Eighty percent of Greenland is covered by an ice sheet and since 2003 the country has been experiencing a net loss of 200 billion tons of ice a year.

Our crew had the good fortune to join the expedition to the southeastern glaciers of Greenland, which was hailed as one of the most picturesque of all the planned courses. The weather was calculated to be fair over that area, despite having been highly unsteady in previous missions because of the rugged geology. A scientist I talked to after the weather briefing described the inside of the plane after traversing this route last year as looking as if a tornado had ripped through the fuselage.

Shini Somara, TechKnow contributor - Read Somara's piece on mapping glaciers with NASA in a retrofitted Cold War-era airplane in Greenland

Since 2009, NASA has been conducting low-flying airborne missions to measure changes to the Arctic sea ice and track the rapidly melting glaciers.

The team flies a P-3 aircraft, originally designed by the US navy as an anti-submarine aircraft, which has been modified by NASA's scientists and  glaciologists, and carries instruments including four different radar systems to map and collect data.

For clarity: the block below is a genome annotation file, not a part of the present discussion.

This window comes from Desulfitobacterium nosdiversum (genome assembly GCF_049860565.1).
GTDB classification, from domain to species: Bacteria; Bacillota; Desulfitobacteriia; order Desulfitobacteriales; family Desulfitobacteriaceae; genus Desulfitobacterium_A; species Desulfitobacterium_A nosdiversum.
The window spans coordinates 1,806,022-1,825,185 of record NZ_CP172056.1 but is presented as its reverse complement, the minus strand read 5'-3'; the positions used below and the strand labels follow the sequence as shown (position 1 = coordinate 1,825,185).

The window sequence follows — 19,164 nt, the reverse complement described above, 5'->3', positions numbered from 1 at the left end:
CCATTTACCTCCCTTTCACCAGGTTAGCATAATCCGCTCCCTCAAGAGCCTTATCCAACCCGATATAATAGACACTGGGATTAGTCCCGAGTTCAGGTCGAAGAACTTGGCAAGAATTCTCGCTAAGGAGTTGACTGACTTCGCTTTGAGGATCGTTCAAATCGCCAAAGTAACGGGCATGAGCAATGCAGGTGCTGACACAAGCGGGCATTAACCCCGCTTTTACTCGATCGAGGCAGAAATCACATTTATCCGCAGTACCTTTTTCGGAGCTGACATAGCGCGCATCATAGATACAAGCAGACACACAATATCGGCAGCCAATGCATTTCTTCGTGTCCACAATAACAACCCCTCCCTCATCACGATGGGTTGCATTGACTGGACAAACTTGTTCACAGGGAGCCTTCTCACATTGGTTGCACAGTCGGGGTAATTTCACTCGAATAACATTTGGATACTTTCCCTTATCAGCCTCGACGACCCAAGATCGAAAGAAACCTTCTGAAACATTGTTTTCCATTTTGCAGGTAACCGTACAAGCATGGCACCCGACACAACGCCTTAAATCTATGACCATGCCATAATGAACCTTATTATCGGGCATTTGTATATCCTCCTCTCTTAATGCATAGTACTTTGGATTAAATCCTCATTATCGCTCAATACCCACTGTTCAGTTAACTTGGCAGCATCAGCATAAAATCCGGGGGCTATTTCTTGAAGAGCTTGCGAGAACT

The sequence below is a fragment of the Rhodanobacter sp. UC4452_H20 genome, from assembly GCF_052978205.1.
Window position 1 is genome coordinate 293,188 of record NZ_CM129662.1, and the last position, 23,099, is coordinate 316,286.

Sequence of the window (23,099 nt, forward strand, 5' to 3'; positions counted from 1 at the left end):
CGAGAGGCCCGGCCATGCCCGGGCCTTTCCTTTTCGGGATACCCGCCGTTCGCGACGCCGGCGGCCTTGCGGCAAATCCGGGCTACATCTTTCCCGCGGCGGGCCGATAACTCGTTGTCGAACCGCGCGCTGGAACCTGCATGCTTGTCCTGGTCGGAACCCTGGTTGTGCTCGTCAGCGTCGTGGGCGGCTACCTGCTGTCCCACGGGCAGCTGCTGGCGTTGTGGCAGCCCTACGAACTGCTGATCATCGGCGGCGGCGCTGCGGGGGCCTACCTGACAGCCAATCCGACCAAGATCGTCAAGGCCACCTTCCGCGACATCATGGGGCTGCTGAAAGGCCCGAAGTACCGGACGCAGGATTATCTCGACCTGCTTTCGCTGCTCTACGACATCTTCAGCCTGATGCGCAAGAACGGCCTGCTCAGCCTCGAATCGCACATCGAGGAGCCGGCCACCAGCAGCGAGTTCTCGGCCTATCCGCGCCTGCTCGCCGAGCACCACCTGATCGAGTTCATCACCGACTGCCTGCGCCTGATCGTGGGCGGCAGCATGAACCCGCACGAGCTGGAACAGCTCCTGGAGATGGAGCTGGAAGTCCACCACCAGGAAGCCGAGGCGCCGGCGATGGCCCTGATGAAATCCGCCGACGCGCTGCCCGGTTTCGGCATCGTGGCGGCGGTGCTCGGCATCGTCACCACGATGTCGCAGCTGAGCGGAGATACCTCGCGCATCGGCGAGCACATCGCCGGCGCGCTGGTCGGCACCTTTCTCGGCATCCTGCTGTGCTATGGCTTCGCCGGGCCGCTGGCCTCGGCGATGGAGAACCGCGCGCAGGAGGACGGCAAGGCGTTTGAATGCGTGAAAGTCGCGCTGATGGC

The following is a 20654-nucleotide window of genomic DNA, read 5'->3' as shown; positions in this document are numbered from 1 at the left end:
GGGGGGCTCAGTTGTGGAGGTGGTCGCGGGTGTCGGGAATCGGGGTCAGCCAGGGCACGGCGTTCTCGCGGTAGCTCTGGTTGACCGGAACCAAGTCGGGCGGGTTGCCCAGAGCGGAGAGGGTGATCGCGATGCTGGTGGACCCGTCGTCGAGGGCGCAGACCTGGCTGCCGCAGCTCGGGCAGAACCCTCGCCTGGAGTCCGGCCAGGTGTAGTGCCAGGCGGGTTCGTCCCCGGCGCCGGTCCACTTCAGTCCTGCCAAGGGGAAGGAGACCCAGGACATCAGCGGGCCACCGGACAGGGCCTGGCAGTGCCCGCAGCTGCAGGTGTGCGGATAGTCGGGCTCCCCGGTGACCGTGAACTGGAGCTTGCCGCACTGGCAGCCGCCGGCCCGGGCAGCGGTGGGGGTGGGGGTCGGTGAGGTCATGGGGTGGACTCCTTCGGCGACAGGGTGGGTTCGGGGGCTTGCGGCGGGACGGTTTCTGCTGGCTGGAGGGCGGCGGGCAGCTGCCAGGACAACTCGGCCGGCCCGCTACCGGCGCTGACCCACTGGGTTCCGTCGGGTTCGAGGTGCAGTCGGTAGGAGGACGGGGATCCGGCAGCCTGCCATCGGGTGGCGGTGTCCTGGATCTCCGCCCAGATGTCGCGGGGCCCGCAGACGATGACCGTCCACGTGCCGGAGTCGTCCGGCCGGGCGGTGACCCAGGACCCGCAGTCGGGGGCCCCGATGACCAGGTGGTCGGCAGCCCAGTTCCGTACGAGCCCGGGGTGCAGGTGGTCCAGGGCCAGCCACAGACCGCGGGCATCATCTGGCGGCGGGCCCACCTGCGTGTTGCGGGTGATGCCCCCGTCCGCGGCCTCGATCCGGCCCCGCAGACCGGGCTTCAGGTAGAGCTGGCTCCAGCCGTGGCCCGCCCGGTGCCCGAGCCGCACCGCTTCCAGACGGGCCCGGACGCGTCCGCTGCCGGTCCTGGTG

"It's the perfect airplane for this mission for many reasons," explains John Sonntag, a NASA senior scientist. "It was meant to travel long distances, over big oceans, at low altitude, and bounce around in the turbulence just like we do up here in Greenland."

NASA's interest in ice sheets, explains Sonntag, comes down to protecting coastal communities given that a significant population in not just the US but worldwide inhabits coastal areas.

Sonntag says that even a modest rise in sea level over one or two hundred years would have a dramatic impact on humankind, and that tracking the rapid changes in Greenland is paramount to understanding climate change.

"Greenland being one of the world's primary ice masses acts as buffer on climate. They [the ice masses] absorb energy that would otherwise go into the large climate and warm things up more. As they start getting smaller, the potential impact to climate in Africa or in Papua New Guinea or in the United States begins to get potentially amplified," says Sonntag.

In this episode of Techknow,  we join contributor Shini Somara, a mechanical engineer, who gets a rare, extended insight into at NASA's Operation IceBridge research station in Greenland.  She embeds with the NASA team at their remote field base and joins a flight to learn more about their missions. 




Source: Al Jazeera